Should the Law Limit Private-Employer-Imposed Speech Restrictions? Some Other Reasons Why

As I mentioned yesterday, ten years ago I wrote a descriptive and analytical law review article called Private Employees’ Speech and Political Activity: Statutory Protection Against Employer Retaliation, which aims to catalog these often-little-known statutes. This year, I’m returning to the subject, trying to analyze the strongest arguments for and against such statutes. The article (Should the Law Limit Private-Employer-Imposed Speech Restrictions?) will be published later this year in a Journal of Free Speech Law symposium issue, together with other articles that stemmed from an Arizona State symposium on Non-Governmental Restrictions on Free Speech; and this week and next I’d like to serialize it here.

Yesterday, I blogged the introduction and the beginning of the argument in favor of such statutes, focused on the democratic self-government theory of the First Amendment; Today, I add a discussion of the search for truth, self-expression, and autonomy theories, plus a bit on negative theories. Future posts will also of course cover the arguments against such statutes (and you can see the arguments right now, if you’d like, by looking at the PDF of the article).

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A. Search for Truth

The same argument in favor of the statutes as the one given with regard to democratic self-government largely applies to free speech as a tool for searching for truth, or for promoting the marketplace of ideas.[1]

The analysis is not quite identical: For instance, while we may resist the use of coercive economic power as a means of influencing democratic processes, we might not have the same reaction to it as a tool for influencing debates about other matters. But in practice, most facts and ideas that fall within the rubric of “the marketplace of ideas”—or for which we want there to be a “search for truth”—are closely connected to political debates, whether the facts and ideas relate to morality, religion, science, history, or even art, music, and literature. And, again, so long as we think governmental restrictions on speech disqualification, simply by their practical deterrent effect, the search for truth and the marketplace of ideas, we should recognize that private employer restrictions can affect those values ​​as much.[2]

B. Self-Expression and Autonomy

The same applies to free speech as self-expression[3] and as a tool for growth as autonomous citizens:[4] The threat of losing one’s livelihood can certainly sharply interfere with these values ​​as well.

The bans on religious discrimination in employment offer a helpful analogy, I think. Those laws promote people’s ability to exercise their religions without the fear of economic disaster if those religions prove unpopular. Likewise, bans on employer retaliation based on employee speech do the same for people’s ability to express themselves politically or philosophically rather than religiously.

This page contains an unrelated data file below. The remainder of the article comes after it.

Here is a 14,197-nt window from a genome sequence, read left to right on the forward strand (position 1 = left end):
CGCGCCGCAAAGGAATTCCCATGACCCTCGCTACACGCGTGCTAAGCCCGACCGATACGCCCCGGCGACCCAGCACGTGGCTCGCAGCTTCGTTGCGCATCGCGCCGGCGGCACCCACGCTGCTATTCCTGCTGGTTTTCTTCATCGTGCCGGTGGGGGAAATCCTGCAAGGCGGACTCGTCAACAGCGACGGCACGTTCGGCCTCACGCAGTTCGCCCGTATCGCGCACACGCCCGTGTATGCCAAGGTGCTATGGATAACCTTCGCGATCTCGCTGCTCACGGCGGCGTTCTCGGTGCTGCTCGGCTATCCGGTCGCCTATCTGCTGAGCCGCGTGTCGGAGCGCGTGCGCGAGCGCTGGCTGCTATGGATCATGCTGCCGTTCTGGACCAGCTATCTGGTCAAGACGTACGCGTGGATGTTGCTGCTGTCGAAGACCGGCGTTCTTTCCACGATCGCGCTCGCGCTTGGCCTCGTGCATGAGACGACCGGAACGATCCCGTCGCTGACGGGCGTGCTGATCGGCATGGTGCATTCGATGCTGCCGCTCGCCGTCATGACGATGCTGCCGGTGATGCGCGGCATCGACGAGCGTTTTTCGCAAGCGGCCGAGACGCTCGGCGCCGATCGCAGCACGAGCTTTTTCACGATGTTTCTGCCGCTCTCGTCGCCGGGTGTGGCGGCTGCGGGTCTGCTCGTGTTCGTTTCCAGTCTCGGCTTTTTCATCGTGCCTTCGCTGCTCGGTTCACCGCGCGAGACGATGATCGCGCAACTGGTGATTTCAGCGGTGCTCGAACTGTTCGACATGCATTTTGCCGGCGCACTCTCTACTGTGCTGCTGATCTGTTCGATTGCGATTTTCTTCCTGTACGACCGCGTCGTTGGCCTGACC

Indeed, Title VII’s “religious accommodation” requirement already protects religiously motivated speech, as part of its protection for religiously motivated practice. An employer may not dismiss an employee for religiously motivated speech, even if the speech violates a generally applicable work rule, unless it can show that tolerating the speech would cause an “undue hardship,” meaning a “more than de minimis cost.”[5] Thus, for instance, courts have concluded that employers might have to allow employees to sign their e-mails with “In Christ,”[6] or to say “God bless you” and “Praise the Lord” at work;[7] might not be allowed to force employees to wear rainbow insignia that they and others perceive as supporting gay rights;[8] and might not be allowed to force employees to certify that they “value the differences among all of us.”[9]

The same would even more clearly apply if, for instance, the employer fired an employee for engaging in a religious protest outside an abortion clinic or military recruitment office, under some sort of “no controversial off-duty speech” policy. To be sure, having to tolerate some speech, especially on-the-job speech, may indeed be seen as “undue hardship.”[10] But Title VII does provide at least some protection for religious speech, though not unlimited protection.

Protection for employees’ speech generally would simply extend this protection to nonreligious speech as well (though many of the existing employee speech protection statutes would set a higher bar for the employer than just having to show “undue hardship”). It would avoid what would otherwise be potentially unequal treatment for religiously motivated speech and comparable non-religiously-motivated speech: Why shouldn’t someone who engages in a nonreligious protest outside an abortion clinic or military recruitment office be as protected as someone who engages in a religious protest?[11] And to the extent that Title VII has already been read as applying to “moral or ethical beliefs as to what is right and wrong which are sincerely held with the strength of traditional religious views,”[12] Protecting speech more broadly would avoid having to evaluate the strength of the moral or ethical beliefs motivating the speech.[13]

C. Negative Theories